Fairfax County police Capt. Tom Bernal was stuck in traffic the other day, his unmarked car one of many going nowhere on a jammed Route 50. Suddenly, from about four cars in front of him, a car jerked out of line and sped off down the gravel shoulder. Bernal groaned and pulled out after him.

The commander of the police traffic division understood the young driver's frustration. "I've been sitting here 30 minutes," the driver whined. Bernal reminded him that pedestrians might be on the shoulder, or another motorist might be stopped with an emergency, and then a real disaster could have occurred. "He said he didn't think about it," Bernal recalled.

Without really trying, Bernal had reached precisely his unit's target driver: the aggressive, often unthinking, motorist. Recently, Fairfax County and Virginia State Police launched their latest three-week wave of RoadShark, a high-visibility, high-ticketing operation designed to reduce aggressive driving and diagnose places where it needs to be attacked more efficiently.

RoadShark began last fall amid some controversy, and after three rounds of increased enforcement, the verdict on its effectiveness is uncertain. Speeding violations seem to drop immediately after a RoadShark wave of enforcement, but then they return to previous levels.

Auto crashes have not significantly diminished yet, although police are getting a better idea of which areas to focus on. Police also have an increased sense that they are taking the offensive on managing the ever-expanding traffic blob, rather than waiting for the increasing population and vehicle volume to overwhelm them.

The program was announced last year as the area's most proactive attack on aggressive driving. In it, Fairfax police reassign as many as 30 officers a day during each campaign to interstates and other high-density driving areas. Many are in unmarked cars, and their locations are carefully chosen after consulting with crime analysts and community reports. "It's amazing the number of tickets they can write" from unmarked cars, Bernal said.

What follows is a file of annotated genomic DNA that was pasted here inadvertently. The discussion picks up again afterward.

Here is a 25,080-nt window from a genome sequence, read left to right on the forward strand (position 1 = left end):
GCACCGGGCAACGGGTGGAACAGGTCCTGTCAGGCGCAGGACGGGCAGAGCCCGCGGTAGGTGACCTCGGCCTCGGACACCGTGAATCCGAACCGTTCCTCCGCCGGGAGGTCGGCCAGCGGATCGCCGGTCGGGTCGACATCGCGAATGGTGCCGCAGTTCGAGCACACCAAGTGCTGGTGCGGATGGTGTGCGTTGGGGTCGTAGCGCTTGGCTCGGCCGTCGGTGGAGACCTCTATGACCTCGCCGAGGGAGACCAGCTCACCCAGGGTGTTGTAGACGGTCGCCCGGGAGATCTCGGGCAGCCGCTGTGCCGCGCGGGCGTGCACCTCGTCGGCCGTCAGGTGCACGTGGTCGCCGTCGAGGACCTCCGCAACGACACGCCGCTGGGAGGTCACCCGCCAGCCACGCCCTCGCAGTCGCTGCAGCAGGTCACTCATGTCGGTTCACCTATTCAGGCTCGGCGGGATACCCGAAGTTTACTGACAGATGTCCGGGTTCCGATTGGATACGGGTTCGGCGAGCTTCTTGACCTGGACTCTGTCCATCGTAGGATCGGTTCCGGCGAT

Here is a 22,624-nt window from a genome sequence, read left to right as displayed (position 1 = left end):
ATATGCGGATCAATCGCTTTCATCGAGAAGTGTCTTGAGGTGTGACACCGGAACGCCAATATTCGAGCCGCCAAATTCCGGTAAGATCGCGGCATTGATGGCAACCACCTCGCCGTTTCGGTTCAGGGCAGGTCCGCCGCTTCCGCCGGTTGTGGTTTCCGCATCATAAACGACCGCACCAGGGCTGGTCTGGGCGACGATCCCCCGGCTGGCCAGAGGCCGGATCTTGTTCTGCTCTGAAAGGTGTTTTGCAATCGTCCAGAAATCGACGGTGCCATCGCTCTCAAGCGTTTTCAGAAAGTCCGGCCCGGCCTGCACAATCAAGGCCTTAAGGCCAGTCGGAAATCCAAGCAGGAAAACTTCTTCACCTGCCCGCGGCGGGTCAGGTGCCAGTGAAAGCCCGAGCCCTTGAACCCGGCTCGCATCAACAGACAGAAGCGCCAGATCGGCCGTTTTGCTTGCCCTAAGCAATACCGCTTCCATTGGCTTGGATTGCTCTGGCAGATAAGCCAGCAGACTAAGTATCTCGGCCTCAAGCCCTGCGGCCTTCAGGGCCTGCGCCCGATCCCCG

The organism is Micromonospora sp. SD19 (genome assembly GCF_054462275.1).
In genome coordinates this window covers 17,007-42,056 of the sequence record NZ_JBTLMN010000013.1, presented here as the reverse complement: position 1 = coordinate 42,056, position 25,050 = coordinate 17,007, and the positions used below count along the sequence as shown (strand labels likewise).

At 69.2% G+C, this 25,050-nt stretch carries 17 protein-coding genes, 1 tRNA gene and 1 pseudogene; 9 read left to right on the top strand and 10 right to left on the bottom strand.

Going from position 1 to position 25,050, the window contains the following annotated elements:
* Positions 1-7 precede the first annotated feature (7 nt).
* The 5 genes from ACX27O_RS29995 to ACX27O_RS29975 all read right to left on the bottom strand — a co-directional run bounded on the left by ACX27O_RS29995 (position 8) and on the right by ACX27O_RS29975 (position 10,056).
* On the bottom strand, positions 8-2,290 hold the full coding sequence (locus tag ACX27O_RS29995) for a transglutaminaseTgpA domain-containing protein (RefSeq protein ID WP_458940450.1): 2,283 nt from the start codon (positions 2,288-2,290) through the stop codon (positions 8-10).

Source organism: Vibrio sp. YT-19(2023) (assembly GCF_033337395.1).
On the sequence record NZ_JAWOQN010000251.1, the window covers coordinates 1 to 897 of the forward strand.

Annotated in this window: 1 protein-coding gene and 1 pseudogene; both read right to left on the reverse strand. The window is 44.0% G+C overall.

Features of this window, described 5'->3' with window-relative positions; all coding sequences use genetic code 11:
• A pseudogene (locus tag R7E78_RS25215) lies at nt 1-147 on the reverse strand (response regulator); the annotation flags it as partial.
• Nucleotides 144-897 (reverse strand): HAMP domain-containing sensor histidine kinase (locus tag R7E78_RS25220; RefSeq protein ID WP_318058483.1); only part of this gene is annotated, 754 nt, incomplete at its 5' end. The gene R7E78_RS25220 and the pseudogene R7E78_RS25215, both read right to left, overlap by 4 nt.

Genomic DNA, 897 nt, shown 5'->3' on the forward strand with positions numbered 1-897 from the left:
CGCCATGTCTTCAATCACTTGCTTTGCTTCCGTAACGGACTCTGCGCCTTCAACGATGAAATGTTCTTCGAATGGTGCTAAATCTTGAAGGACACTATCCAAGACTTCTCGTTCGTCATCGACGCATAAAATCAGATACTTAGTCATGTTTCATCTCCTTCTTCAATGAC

A burst of publicity accompanied the initial six-week RoadShark wave last fall. Police handed out T-shirts and bumper stickers and bought signs on buses to warn of the increased enforcement.

In the three weeks before the first RoadShark, about 2,300 speeding tickets were written. In the three weeks after it, fewer than 1,100 speeding tickets were issued.

But the number of crashes did not drop much, if at all. When a second, three-week wave was initiated in April, the number of accidents actually rose in the three weeks after RoadShark, and speeding tickets dropped off only slightly. The numbers aren't complete but appear similar for a third wave in June.

Some drivers complained that the program was simply a way for police to increase revenue by writing more tickets. And some driving experts have said that "road rage" is a myth created by the media to describe a phenomenon that has existed all along.

Bernal said that road rage is no myth and that it is inevitable in a rapidly growing area such as Fairfax County, with a road capacity that is practically choked already.

"They get road-weary and frustrated," he said of area drivers, "which leads to doing things they normally wouldn't have done."

Both Bernal and the state police said their enforcement efforts weren't aimed at penny-ante speeders. "They're picking people up at ridiculous speeds," Bernal said, citing drivers going 90 miles per hour and more as not unusual. Statistics show that more than 20 percent of the speeders stopped during RoadShark were driving more than 20 mph over the speed limit.

Lucy Caldwell, a state police spokeswoman, said state troopers weren't altering their methods during RoadShark but simply were providing Fairfax with more detailed information about where, and why, they're writing tickets.

"We do hope that we've put a dent in it," Caldwell said. "As a department, we've seen less aggressive driving incidents," and she noted that fewer anecdotes of gunfire or outrageous driving had been heard in Northern Virginia lately.

Officer Mike Uram, a Fairfax crime analyst who has compiled the RoadShark data, looked at the falling-and-rising rate of tickets and accidents and observed that modern drivers have short attention spans. Where at first they may have an awareness of RoadShark's increased presence--and surveys show that some drivers do know of it--the awareness soon fades and the willingness to speed or tailgate or wildly shift lanes returns.

So police plan to keep pounding away with RoadShark for at least another year, with not only speeding tickets and public service announcements but also warnings and letters. Yes, letters. Uram said Fairfax police had sent more than 1,200 letters so far to motorists whose license plates were called in by complaining fellow drivers, noting that they weren't being ticketed but that they were being watched.

"I've been here 30 years," Uram said. "When we have programs in effect, in the short term, it helps." The goal of RoadShark, Bernal said, is to analyze the short-term gains and determine how to make them permanent.